References
  1. OMOLE-OHONSI A, ASHIMI AO. Grand multiparity: obstetric performance in Aminu Kano Teaching Hospital, Kano, Nigeria. Niger J Clin Pract [online] 2011 Jan-Mar, 14(1):6-9 [viewed 21 August 2014] Available from: doi:10.4103/1119-3077.79231
  2. STEER P, FLINT C. Physiology and management of normal labour BMJ [online] 1999 Mar 20, 318(7186):793-796 [viewed 21 August 2014] Available from: http://www.ncbi.nlm.nih.gov/pmc/articles/PMC1115220
  3. ZHANG J, LANDY HJ, BRANCH DW, BURKMAN R, HABERMAN S, GREGORY KD, HATJIS CG, RAMIREZ MM, BAILIT JL, GONZALEZ-QUINTERO VH, HIBBARD JU, HOFFMAN MK, KOMINIAREK M, LEARMAN LA, VAN VELDHUISEN P, TROENDLE J, REDDY UM. Contemporary Patterns of Spontaneous Labor With Normal Neonatal Outcomes Obstet Gynecol [online] 2010 Dec, 116(6):1281-1287 [viewed 22 August 2014] Available from: doi:10.1097/AOG.0b013e3181fdef6e
  4. LAUGHON SK, ZHANG J, TROENDLE J, SUN L, REDDY UM. Using a Simplified Bishop Score to Predict Vaginal Delivery Obstet Gynecol [online] 2011 Apr, 117(4):805-811 [viewed 19 September 2014] Available from: doi:10.1097/AOG.0b013e3182114ad2
  5. UZAN J, CARBONNEL M, PICONNE O, ASMAR R, AYOUBI JM. Pre-eclampsia: pathophysiology, diagnosis, and management Vasc Health Risk Manag [online] 2011:467-474 [viewed 19 September 2014] Available from: doi:10.2147/VHRM.S20181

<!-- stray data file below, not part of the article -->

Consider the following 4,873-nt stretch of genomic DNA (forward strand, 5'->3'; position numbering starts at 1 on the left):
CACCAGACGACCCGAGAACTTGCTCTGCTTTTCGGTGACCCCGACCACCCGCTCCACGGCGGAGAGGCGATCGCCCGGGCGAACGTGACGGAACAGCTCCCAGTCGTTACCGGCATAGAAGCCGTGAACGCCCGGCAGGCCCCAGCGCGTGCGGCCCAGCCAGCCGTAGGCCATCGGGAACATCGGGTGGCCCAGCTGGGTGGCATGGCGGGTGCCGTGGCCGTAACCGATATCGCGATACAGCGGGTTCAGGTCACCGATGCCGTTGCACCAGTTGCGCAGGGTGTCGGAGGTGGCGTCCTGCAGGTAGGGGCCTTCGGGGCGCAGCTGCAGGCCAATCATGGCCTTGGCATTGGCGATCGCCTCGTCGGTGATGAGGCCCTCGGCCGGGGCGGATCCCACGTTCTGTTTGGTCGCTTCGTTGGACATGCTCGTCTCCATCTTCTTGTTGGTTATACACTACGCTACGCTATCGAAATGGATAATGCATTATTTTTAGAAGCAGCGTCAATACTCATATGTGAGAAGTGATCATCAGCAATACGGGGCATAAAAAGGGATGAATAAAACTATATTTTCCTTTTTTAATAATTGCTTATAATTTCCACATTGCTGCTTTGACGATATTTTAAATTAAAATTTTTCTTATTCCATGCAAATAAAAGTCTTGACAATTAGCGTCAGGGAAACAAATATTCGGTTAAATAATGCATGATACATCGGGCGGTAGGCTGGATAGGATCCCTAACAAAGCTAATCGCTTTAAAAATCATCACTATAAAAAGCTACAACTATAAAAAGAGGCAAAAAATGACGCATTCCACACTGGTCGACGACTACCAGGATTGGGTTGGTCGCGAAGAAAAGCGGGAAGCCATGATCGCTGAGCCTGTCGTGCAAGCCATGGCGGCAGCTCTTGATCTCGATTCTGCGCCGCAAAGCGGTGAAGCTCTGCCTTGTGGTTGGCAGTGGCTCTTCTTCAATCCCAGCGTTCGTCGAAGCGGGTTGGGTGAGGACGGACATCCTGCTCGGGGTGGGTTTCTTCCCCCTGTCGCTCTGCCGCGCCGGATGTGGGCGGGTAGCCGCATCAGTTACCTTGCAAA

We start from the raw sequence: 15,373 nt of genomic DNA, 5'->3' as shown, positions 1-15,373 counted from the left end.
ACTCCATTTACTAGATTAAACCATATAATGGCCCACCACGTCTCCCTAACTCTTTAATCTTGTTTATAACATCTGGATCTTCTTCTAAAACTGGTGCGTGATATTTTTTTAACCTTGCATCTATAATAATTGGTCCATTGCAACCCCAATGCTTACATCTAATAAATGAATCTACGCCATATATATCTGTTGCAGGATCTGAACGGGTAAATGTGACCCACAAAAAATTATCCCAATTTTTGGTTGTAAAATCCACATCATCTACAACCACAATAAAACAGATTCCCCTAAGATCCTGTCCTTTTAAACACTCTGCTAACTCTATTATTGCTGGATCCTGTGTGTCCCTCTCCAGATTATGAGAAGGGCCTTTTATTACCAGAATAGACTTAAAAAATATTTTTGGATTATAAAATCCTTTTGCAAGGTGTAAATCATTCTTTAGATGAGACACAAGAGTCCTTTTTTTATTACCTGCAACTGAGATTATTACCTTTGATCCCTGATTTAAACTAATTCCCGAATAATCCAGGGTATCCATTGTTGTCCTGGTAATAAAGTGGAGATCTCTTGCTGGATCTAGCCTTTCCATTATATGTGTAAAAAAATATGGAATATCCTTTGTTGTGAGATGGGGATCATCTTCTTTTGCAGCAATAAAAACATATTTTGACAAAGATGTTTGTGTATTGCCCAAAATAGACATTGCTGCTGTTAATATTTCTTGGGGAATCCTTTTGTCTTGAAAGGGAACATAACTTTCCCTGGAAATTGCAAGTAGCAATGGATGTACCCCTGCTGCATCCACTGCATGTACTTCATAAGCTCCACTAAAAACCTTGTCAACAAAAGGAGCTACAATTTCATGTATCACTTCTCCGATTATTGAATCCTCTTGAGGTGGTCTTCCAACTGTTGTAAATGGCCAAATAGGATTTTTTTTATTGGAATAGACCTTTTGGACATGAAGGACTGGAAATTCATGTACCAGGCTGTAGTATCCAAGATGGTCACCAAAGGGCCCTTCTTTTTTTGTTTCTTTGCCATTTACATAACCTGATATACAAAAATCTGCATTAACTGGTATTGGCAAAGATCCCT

6. HART R. Unexplained infertility, endometriosis, and fibroids BMJ [online] 2003 Sep 27, 327(7417):721-724 [viewed 19 September 2014] Available from: doi:10.1136/bmj.327.7417.721
  7. Editorial: Care of elderly primigravida. Br Med J [online] 1975 Jun 21, 2(5972):650-651 [viewed 19 September 2014] Available from: http://www.ncbi.nlm.nih.gov/pmc/articles/PMC1673554
  8. VAN WYCK HB. Antepartum Haemorrhage Can Med Assoc J [online] 1943 Dec, 49(6):504-509 [viewed 19 September 2014] Available from: http://www.ncbi.nlm.nih.gov/pmc/articles/PMC1827987
  9. GUISE JM, EDEN K, EMEIS C, DENMAN MA, MARSHALL N, FU RR, JANIK R, NYGREN P, WALKER M, MCDONAGH M. Vaginal birth after cesarean: new insights. Evid Rep Technol Assess (Full Rep) [online] 2010 Mar:1-397 [viewed 21 August 2014] Available from: http://www.ncbi.nlm.nih.gov/pubmed/20629481

Examination

Fact Explanation
General abdominal signs of normal pregnancy: Enlarged abdomen, linea nigra, abdominal striae, inverted umbilicus These are usual changes seen in a normal pregnancy. [9]
Lie of the fetus This is the relation of the long axis of the fetus to that of the mother, and is either longitudinal or transverse. [5]